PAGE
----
Apple Pond Farm, 80 Hahn Rd., Callicoon Center. Waterwheel Demonstration Sunday, Oct. 14; 2-4 p.m.; Time and the Valleys Museum, 332 Main St.,Grahamsville. Jeffersonville Lions Club Charity Horse Show Saturday, Oct. 20; 8 a.m.-4 p.m.; Bridle Hill Farm, 190 Hemmer Rd., Jeffersonville. Story Pirates Saturday, Oct. 20; 8 a.m.-5 p.m.; Bethel Woods Center for the Arts, 200 Hurd Rd., Bethel. Peace, Love & Pumpkins Saturday, Oct. 20; 10 a.m.-5 p.m.; Angry Orchard, 2241 Albany Post Rd., Walden.

A VINE TIME Bethel Woods Center for the Arts celebrates the start of fall season with its 7th annual Wine Festival. Featured will be wine samplngs from over 30 area vintnors, plus specialty foods, artisanal handicrafts, musical entertainment from Parsonsfield and a “paintand-sip” crafting session. The event takes place on Saturday, Oct. 6, from 11 a.m. to 5 p.m. at the center, located at 200 Hurd Rd. in Bethel. More info? Visit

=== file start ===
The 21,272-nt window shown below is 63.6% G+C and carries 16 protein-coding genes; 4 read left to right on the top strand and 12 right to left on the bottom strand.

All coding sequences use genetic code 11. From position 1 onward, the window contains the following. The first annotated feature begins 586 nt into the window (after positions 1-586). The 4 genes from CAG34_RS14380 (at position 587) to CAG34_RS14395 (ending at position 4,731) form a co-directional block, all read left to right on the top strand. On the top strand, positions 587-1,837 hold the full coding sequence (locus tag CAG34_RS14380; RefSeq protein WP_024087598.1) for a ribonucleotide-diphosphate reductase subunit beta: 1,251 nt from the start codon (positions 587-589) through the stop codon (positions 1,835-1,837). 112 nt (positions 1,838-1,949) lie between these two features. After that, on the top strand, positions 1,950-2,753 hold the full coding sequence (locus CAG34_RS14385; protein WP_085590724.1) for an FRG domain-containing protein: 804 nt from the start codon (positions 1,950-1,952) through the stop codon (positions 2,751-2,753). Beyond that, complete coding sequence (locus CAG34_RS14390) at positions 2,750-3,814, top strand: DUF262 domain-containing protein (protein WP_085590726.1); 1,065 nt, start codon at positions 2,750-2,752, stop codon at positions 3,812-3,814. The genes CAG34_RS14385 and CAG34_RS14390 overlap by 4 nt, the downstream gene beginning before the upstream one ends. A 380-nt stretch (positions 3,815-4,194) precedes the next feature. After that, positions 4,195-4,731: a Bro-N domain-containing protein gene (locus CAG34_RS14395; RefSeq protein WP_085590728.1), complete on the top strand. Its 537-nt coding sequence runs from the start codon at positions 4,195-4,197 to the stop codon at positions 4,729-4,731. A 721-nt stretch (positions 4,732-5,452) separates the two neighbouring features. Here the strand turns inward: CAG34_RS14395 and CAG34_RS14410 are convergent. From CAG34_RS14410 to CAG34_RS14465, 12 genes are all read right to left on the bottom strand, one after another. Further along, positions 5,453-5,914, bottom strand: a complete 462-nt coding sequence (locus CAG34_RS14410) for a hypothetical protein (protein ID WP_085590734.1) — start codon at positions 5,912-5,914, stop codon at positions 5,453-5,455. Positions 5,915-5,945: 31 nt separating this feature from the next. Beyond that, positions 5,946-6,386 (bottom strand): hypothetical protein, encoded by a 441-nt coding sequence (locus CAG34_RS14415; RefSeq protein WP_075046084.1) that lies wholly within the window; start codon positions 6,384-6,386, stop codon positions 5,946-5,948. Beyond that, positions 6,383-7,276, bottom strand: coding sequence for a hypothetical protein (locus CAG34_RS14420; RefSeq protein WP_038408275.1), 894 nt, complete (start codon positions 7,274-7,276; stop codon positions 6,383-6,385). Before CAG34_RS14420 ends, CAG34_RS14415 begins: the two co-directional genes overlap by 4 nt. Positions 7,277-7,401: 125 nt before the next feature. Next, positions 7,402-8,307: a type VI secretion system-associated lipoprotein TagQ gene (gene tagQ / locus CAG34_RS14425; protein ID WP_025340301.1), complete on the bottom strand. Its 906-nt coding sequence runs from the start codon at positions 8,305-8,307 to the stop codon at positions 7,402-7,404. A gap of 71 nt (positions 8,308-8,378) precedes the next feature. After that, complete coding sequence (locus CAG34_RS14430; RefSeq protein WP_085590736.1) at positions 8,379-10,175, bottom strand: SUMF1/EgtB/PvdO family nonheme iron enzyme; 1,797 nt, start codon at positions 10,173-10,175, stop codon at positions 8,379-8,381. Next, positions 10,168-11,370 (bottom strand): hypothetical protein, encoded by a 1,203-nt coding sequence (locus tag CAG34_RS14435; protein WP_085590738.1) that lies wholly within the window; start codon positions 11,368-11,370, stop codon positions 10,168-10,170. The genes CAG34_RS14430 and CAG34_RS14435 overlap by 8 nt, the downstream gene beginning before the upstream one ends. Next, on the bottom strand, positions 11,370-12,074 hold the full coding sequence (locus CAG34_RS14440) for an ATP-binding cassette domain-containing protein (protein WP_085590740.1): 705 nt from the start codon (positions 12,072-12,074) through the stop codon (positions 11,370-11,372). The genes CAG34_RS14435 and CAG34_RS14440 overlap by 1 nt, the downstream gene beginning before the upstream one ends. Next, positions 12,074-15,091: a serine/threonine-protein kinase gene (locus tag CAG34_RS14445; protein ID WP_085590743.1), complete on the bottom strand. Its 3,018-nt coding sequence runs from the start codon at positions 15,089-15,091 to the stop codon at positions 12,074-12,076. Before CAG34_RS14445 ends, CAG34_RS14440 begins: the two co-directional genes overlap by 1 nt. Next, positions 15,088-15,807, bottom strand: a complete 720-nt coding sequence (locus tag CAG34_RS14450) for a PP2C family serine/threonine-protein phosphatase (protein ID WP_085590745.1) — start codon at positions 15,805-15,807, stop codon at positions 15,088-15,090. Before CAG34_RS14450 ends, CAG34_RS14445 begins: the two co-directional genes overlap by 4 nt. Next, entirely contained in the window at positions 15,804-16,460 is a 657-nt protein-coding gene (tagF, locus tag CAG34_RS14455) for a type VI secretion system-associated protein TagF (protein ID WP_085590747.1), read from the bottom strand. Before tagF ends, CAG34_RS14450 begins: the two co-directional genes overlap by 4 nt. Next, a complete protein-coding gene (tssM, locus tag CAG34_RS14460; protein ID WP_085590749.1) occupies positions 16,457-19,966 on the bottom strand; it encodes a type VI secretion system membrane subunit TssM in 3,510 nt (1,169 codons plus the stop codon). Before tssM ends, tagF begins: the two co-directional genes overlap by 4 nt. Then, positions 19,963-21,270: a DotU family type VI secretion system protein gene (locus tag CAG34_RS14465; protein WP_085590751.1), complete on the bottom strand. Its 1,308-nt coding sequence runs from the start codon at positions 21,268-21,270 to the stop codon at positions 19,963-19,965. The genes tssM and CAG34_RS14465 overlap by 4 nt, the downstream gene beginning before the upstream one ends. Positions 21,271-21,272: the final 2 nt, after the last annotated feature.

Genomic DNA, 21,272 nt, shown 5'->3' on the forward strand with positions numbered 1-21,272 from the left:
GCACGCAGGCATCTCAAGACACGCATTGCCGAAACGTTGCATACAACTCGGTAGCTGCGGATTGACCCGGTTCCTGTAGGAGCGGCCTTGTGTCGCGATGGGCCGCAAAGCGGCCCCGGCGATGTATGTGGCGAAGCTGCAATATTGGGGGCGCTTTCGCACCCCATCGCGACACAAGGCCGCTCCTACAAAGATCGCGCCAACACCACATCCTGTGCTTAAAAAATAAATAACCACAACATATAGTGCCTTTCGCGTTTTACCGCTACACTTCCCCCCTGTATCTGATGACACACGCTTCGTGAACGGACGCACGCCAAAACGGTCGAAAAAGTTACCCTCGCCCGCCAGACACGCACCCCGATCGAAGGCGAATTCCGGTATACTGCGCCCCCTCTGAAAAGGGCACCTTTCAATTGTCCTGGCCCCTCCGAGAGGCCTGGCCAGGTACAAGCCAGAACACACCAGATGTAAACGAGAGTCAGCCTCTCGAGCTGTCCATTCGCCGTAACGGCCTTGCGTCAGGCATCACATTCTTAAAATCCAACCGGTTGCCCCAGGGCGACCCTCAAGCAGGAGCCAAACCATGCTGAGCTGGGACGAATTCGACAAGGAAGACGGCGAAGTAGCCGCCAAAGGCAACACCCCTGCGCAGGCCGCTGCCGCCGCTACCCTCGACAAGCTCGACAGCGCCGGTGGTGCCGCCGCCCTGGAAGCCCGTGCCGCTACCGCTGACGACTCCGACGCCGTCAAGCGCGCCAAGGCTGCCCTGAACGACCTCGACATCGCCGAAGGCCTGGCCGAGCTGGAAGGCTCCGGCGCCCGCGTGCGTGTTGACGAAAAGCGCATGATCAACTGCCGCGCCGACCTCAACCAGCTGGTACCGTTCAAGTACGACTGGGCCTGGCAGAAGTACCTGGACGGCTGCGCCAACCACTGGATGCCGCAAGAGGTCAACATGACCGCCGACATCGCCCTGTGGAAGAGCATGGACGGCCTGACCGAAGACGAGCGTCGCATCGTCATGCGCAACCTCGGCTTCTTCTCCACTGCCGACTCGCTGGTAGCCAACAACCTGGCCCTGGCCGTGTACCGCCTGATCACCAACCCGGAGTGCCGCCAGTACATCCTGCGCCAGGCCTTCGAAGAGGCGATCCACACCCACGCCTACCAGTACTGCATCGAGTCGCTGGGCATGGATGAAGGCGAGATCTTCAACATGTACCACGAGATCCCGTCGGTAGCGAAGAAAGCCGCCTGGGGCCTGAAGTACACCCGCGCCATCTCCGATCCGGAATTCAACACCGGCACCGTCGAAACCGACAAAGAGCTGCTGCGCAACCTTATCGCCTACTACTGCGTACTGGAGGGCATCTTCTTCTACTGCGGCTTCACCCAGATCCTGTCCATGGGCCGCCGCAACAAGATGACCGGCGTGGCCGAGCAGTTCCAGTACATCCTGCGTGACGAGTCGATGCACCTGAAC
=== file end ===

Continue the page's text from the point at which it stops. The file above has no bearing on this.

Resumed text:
Lost Towns Sunday, Oct. 21; 2-4 p.m.; Time and the Valleys Museum, 332 Main St., Grahamsville. Thoreau and Living Deliberately Sunday, Oct. 21; 3-5 p.m.; Bethel Woods Center for the Arts, 200 Hurd Rd., Bethel. Farm-to-Table Dinner Sunday, Oct. 21; 8-11 p.m.; Bethel Woods Center for the Arts, 200 Hurd Rd., Bethel. 2018 Catskills R&R Retreat Friday, Oct. 26 through Sunday, Oct. 28; Honor’s Haven Resort & Spa, 1195 Arrowhead Rd. , Ellenville. Flicks: “Young Frankenstein” Friday, Oct. 26; 7:30-11 p.m.; Bethel Woods Center for the Arts, 200 Hurd Rd., Bethel. Needle Arts From the Past for Today: Cross Stitch Sunday, Oct. 28; 2-4 p.m.; Time and the Valleys Museum, 332 Main St., Grahamsville. Flicks: “Monsters, Inc.” Sunday, Oct. 28; 2-5 p.m.; Bethel Woods Center for the Arts, 200 Hurd Rd., Bethel. Construction Club for Kids Monday, Oct. 29; 4-5:30 p.m.; E.B. Crawford Library, 479 Broadway, Monticello.